We are not a team because we work together. We are a team because we respect, trust, and care about each other.
A simple but meaningful sentence, isn’t it?
It is well-known, but likely not well-recognized enough, that teams made up of supporting and trusting relationships help people stay motivated and maintain a sense of belonging at a team/company. Even better if you’re able to build stronger friendships, as the bonds between individuals create deeper motivation and collaboration amongst one another. Some of the benefits to mention are that people will likely feel more comfortable asking for help and will find it easier to work together on a feature or project, and giving constructive peer feedback will be better received amongst close teammates.
Inevitably, spending time together makes getting closer much easier, however, during a period where face-to-face meetings are impossible, how do we continue (or even start) to connect with our teammates?
I was discussing this situation with my team one day when one of them said, “We should have a non-work meeting some time, where we take work out of the agenda.” What a simple and great idea! As managers, it’s important that we listen to our team’s suggestions and that they feel heard, so I began to plan immediately.
It can’t be a pointless meeting with no agenda, or else it might get boring and even awkward, I thought. We need to share something valuable and enriching that will boost our team spirit, and it must have a meaning and a purpose where everyone can feel like they can take something away from it. We should leverage this time to share moments that will encourage our team to bond and get to know each other a bit more.
Though it may seem like a lot of work, investing in your team’s relationships is on par with delivering great results for your clients. In fact, when social connections are supported in the workplace, it helps form strong relationships that are said to build a successful workforce – so investing in your team is really adding value to the work produced for your clients.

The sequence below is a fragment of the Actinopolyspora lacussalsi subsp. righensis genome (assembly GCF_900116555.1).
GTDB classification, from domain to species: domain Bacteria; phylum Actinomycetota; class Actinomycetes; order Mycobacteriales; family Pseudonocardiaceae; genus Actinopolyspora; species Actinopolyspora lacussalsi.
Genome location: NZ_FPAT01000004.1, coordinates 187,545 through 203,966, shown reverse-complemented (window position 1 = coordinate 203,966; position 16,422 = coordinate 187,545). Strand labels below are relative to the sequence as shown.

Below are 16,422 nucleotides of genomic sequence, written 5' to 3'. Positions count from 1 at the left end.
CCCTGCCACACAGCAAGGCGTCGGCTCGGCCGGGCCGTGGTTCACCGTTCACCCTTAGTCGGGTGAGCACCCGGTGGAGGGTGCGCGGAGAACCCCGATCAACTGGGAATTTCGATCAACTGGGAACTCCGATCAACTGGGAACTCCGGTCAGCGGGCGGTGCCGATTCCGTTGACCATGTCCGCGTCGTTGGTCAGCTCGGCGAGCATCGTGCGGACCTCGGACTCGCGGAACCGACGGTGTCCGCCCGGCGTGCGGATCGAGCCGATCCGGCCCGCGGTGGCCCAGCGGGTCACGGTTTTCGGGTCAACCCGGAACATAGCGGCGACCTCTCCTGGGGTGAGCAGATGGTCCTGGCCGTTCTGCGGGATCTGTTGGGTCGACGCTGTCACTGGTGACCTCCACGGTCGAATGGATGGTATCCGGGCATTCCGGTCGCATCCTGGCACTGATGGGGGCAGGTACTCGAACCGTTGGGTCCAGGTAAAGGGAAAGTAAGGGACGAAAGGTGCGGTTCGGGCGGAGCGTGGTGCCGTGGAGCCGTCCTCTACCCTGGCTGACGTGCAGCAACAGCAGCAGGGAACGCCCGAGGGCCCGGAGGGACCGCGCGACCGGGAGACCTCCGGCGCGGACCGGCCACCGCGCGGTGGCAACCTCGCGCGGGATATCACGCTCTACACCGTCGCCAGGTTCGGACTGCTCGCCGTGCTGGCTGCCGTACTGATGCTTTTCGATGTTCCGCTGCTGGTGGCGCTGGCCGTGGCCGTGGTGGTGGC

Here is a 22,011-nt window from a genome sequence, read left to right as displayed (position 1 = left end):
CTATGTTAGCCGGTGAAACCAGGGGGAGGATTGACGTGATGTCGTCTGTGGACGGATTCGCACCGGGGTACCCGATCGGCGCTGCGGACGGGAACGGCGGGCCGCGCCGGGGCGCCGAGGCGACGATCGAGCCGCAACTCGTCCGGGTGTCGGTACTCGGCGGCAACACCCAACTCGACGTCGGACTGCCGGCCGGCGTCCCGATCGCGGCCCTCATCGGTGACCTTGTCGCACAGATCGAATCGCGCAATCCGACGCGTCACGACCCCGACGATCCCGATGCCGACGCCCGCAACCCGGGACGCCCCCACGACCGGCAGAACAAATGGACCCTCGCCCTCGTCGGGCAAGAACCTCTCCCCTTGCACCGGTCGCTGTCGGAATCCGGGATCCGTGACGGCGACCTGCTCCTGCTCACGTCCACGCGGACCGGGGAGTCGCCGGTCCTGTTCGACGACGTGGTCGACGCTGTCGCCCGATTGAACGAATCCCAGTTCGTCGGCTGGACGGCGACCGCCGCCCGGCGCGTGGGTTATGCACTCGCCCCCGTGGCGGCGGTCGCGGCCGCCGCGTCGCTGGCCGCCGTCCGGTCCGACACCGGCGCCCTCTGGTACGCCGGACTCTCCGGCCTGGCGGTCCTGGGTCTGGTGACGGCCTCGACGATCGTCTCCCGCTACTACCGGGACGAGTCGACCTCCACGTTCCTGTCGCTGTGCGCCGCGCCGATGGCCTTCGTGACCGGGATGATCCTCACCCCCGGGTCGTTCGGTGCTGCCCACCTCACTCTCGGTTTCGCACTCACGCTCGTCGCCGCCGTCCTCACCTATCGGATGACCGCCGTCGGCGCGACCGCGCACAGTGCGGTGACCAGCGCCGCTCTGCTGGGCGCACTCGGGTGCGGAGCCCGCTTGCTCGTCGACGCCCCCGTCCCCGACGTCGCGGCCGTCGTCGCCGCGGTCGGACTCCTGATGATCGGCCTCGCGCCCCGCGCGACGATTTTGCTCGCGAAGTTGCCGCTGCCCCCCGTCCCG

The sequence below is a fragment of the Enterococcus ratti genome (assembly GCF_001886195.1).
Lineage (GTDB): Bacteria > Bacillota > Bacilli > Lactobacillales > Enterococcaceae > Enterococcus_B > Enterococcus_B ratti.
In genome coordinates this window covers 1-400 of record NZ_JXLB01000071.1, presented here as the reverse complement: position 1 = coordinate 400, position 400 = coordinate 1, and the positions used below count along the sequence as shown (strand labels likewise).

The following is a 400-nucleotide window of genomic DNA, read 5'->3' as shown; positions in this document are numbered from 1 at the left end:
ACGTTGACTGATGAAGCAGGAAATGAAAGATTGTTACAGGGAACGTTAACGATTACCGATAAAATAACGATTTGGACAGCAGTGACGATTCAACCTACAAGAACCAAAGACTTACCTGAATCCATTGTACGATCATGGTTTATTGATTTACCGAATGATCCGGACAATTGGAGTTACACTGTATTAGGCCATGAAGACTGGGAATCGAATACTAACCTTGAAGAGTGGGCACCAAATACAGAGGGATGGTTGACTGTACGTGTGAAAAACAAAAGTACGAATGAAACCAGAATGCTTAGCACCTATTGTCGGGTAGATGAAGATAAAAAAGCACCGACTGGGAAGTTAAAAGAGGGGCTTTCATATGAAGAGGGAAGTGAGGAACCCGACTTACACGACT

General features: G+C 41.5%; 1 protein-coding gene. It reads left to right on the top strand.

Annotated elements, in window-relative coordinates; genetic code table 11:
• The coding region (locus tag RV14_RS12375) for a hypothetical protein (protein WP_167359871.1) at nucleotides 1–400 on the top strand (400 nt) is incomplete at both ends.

With a close team, everyone will be aware that the joint efforts are for the project’s sake, therefore, synchrony will be evident for the clients.
Creating non-work meetings for your team
Below we’ll get into the variables that will help you plan your non-work meetings:
Let’s first find out what our team would most benefit from if we were to choose a main focus. Communication, integrity, honesty, commitment, passion, accountability, ownership, quality? Is there a specific value that your team needs to reinforce? After you identify what that is, you’ll want to set up preparations around it so you can incorporate exercises that show your team in a very practical way how they can improve the team dynamic and which situations you could apply it to.
Timing: let your team decide.
Only by making your team part of the whole process will you be able to ensure they enjoy it and that it’s also their own. Your team might have time preferences depending on their mood or their personal schedules, so make sure you give them options so that they can choose the time that works best for them to get together.
For many, food is a great symbol for coming together to enjoy something. Whether you have the budget to send everyone something to their homes or not, it’s about taking a break from everything for a while and enjoying quality time with your colleagues.
If you do have the budget, put together a shared document where each person can fill out their contact information and preferred meal (from a given menu, for ease). If not, no problem! Suggest to your team that they can come prepared to the meeting with drinks and snacks; you can always share a coffee, cookies or whatever you all have in your house. Just the collective enjoyment of a more casual event will make things feel relaxed.
You’ll want to set up the environment in a positive, happy, and meaningful way. Be sure you have a clear agenda that you share with your team once the meeting starts. Don’t forget to let them know in anticipation if they need to bring anything to the call.
An example agenda could look like this:
- Music; start with some music, and make sure you pick uplifting pieces. This sets a positive tone for when everyone enters the meeting.
- Announcements: If you need, take five minutes to share important announcements or news.
- Meeting objectives: Ensure everyone is aware of the value or focus you are reinforcing, and what the ultimate goal is.
- Group dynamic: This will be a group dynamic or exercise in which the team will be able to participate in together. (We will dive further into this idea later).
- Kudos: Highlight the efforts and completed goals of any individuals that helped the team reach any achievements or lead to a great performance.
- Reflection: All team members share their experiences and learnings from the activity.
Let’s get into the agenda in more detail below.